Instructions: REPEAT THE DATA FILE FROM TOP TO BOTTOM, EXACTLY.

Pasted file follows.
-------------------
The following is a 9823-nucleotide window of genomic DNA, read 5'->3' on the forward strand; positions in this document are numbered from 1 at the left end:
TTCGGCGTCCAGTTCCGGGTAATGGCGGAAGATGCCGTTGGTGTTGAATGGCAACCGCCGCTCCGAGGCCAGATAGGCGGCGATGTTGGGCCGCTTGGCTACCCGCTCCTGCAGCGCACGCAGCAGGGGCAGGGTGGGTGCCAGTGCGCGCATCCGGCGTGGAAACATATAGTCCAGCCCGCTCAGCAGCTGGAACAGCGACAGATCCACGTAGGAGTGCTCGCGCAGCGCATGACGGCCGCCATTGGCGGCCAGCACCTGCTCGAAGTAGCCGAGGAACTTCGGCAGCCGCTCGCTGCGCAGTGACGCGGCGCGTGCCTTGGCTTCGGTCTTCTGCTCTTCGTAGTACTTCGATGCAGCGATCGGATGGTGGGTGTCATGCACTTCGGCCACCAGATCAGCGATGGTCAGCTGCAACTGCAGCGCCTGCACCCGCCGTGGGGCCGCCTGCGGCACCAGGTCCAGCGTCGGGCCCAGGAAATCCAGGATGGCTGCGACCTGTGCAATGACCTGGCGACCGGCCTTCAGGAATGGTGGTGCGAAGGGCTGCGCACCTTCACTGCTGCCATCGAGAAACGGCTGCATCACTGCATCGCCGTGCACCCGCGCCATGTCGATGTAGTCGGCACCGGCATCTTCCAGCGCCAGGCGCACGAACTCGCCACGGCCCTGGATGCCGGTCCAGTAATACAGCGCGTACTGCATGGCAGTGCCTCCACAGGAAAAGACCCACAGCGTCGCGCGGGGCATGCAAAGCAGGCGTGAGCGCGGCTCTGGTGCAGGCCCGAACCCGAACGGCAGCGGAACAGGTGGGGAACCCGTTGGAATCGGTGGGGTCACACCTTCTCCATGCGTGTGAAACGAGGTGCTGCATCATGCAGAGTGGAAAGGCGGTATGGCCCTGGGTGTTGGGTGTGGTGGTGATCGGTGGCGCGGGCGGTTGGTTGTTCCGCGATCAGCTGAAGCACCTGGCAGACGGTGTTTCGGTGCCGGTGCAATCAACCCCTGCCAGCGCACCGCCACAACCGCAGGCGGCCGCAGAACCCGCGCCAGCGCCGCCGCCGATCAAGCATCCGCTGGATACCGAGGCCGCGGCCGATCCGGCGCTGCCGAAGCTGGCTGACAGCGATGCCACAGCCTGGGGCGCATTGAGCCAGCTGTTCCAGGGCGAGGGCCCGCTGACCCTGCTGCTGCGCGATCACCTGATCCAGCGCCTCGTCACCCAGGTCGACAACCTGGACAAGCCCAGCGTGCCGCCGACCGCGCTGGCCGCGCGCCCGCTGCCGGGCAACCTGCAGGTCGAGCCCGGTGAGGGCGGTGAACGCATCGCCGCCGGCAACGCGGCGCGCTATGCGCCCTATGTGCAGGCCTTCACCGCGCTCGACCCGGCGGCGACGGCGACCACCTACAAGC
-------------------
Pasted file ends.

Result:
The following is a 9823-nucleotide window of genomic DNA, read 5'->3' on the forward strand; positions in this document are numbered from 1 at the left end:
TTCGGCGTCCAGTTCCGGGTAATGGCGGAAGATGCCGTTGGTGTTGAATGGCAACCGCCGCTCCGAGGCCAGATAGGCGGCGATGTTGGGCCGCTTGGCTACCCGCTCCTGCAGCGCACGCAGCAGGGGCAGGGTGGGTGCCAGTGCGCGCATCCGGCGTGGAAACATATAGTCCAGCCCGCTCAGCAGCTGGAACAGCGACAGATCCACGTAGGAGTGCTCGCGCAGCGCATGACGGCCGCCATTGGCGGCCAGCACCTGCTCGAAGTAGCCGAGGAACTTCGGCAGCCGCTCGCTGCGCAGTGACGCGGCGCGTGCCTTGGCTTCGGTCTTCTGCTCTTCGTAGTACTTCGATGCAGCGATCGGATGGTGGGTGTCATGCACTTCGGCCACCAGATCAGCGATGGTCAGCTGCAACTGCAGCGCCTGCACCCGCCGTGGGGCCGCCTGCGGCACCAGGTCCAGCGTCGGGCCCAGGAAATCCAGGATGGCTGCGACCTGTGCAATGACCTGGCGACCGGCCTTCAGGAATGGTGGTGCGAAGGGCTGCGCACCTTCACTGCTGCCATCGAGAAACGGCTGCATCACTGCATCGCCGTGCACCCGCGCCATGTCGATGTAGTCGGCACCGGCATCTTCCAGCGCCAGGCGCACGAACTCGCCACGGCCCTGGATGCCGGTCCAGTAATACAGCGCGTACTGCATGGCAGTGCCTCCACAGGAAAAGACCCACAGCGTCGCGCGGGGCATGCAAAGCAGGCGTGAGCGCGGCTCTGGTGCAGGCCCGAACCCGAACGGCAGCGGAACAGGTGGGGAACCCGTTGGAATCGGTGGGGTCACACCTTCTCCATGCGTGTGAAACGAGGTGCTGCATCATGCAGAGTGGAAAGGCGGTATGGCCCTGGGTGTTGGGTGTGGTGGTGATCGGTGGCGCGGGCGGTTGGTTGTTCCGCGATCAGCTGAAGCACCTGGCAGACGGTGTTTCGGTGCCGGTGCAATCAACCCCTGCCAGCGCACCGCCACAACCGCAGGCGGCCGCAGAACCCGCGCCAGCGCCGCCGCCGATCAAGCATCCGCTGGATACCGAGGCCGCGGCCGATCCGGCGCTGCCGAAGCTGGCTGACAGCGATGCCACAGCCTGGGGCGCATTGAGCCAGCTGTTCCAGGGCGAGGGCCCGCTGACCCTGCTGCTGCGCGATCACCTGATCCAGCGCCTCGTCACCCAGGTCGACAACCTGGACAAGCCCAGCGTGCCGCCGACCGCGCTGGCCGCGCGCCCGCTGCCGGGCAACCTGCAGGTCGAGCCCGGTGAGGGCGGTGAACGCATCGCCGCCGGCAACGCGGCGCGCTATGCGCCCTATGTGCAGGCCTTCACCGCGCTCGACCCGGCGGCGACGGCGACCACCTACAAGC